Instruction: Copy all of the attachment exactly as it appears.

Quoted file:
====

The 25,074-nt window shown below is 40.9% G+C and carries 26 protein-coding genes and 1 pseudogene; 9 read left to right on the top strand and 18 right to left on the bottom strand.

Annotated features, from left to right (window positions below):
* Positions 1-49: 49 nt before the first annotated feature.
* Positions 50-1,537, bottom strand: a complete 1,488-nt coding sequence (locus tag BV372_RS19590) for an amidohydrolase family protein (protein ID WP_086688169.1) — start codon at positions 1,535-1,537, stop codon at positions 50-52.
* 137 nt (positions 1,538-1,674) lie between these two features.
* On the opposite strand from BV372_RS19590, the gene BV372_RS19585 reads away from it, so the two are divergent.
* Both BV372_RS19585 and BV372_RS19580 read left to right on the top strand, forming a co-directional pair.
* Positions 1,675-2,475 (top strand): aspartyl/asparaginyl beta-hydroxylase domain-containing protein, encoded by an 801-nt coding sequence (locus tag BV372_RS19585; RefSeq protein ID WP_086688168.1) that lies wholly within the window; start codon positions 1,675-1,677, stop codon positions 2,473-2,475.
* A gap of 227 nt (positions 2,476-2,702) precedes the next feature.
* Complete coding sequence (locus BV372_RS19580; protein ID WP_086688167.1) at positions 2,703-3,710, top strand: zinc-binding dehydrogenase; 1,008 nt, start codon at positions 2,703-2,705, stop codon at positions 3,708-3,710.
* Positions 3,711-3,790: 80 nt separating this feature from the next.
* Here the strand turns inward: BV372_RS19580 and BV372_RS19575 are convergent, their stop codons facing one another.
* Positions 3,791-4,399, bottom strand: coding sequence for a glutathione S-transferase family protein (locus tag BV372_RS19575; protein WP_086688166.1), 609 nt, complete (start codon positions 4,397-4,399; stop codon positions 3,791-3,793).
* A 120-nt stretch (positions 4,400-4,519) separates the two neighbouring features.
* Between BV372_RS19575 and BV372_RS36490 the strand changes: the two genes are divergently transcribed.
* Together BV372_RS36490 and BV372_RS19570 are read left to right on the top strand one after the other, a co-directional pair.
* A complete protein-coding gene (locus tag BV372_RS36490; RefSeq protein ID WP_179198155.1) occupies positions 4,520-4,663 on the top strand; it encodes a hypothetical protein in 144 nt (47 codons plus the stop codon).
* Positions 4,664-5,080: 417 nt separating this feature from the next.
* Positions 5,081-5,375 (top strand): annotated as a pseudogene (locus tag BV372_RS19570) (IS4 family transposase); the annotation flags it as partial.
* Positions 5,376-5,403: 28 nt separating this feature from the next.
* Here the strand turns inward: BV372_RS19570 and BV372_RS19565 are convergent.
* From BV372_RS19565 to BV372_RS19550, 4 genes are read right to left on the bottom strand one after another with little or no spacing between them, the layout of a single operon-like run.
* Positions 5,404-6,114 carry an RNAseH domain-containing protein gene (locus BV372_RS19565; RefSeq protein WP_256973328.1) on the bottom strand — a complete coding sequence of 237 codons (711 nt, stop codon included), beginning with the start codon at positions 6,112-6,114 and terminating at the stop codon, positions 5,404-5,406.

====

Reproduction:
The 25,074-nt window shown below is 40.9% G+C and carries 26 protein-coding genes and 1 pseudogene; 9 read left to right on the top strand and 18 right to left on the bottom strand.

Annotated features, from left to right (window positions below):
* Positions 1-49: 49 nt before the first annotated feature.
* Positions 50-1,537, bottom strand: a complete 1,488-nt coding sequence (locus tag BV372_RS19590) for an amidohydrolase family protein (protein ID WP_086688169.1) — start codon at positions 1,535-1,537, stop codon at positions 50-52.
* 137 nt (positions 1,538-1,674) lie between these two features.
* On the opposite strand from BV372_RS19590, the gene BV372_RS19585 reads away from it, so the two are divergent.
* Both BV372_RS19585 and BV372_RS19580 read left to right on the top strand, forming a co-directional pair.
* Positions 1,675-2,475 (top strand): aspartyl/asparaginyl beta-hydroxylase domain-containing protein, encoded by an 801-nt coding sequence (locus tag BV372_RS19585; RefSeq protein ID WP_086688168.1) that lies wholly within the window; start codon positions 1,675-1,677, stop codon positions 2,473-2,475.
* A gap of 227 nt (positions 2,476-2,702) precedes the next feature.
* Complete coding sequence (locus BV372_RS19580; protein ID WP_086688167.1) at positions 2,703-3,710, top strand: zinc-binding dehydrogenase; 1,008 nt, start codon at positions 2,703-2,705, stop codon at positions 3,708-3,710.
* Positions 3,711-3,790: 80 nt separating this feature from the next.
* Here the strand turns inward: BV372_RS19580 and BV372_RS19575 are convergent, their stop codons facing one another.
* Positions 3,791-4,399, bottom strand: coding sequence for a glutathione S-transferase family protein (locus tag BV372_RS19575; protein WP_086688166.1), 609 nt, complete (start codon positions 4,397-4,399; stop codon positions 3,791-3,793).
* A 120-nt stretch (positions 4,400-4,519) separates the two neighbouring features.
* Between BV372_RS19575 and BV372_RS36490 the strand changes: the two genes are divergently transcribed.
* Together BV372_RS36490 and BV372_RS19570 are read left to right on the top strand one after the other, a co-directional pair.
* A complete protein-coding gene (locus tag BV372_RS36490; RefSeq protein ID WP_179198155.1) occupies positions 4,520-4,663 on the top strand; it encodes a hypothetical protein in 144 nt (47 codons plus the stop codon).
* Positions 4,664-5,080: 417 nt separating this feature from the next.
* Positions 5,081-5,375 (top strand): annotated as a pseudogene (locus tag BV372_RS19570) (IS4 family transposase); the annotation flags it as partial.
* Positions 5,376-5,403: 28 nt separating this feature from the next.
* Here the strand turns inward: BV372_RS19570 and BV372_RS19565 are convergent.
* From BV372_RS19565 to BV372_RS19550, 4 genes are read right to left on the bottom strand one after another with little or no spacing between them, the layout of a single operon-like run.
* Positions 5,404-6,114 carry an RNAseH domain-containing protein gene (locus BV372_RS19565; RefSeq protein WP_256973328.1) on the bottom strand — a complete coding sequence of 237 codons (711 nt, stop codon included), beginning with the start codon at positions 6,112-6,114 and terminating at the stop codon, positions 5,404-5,406.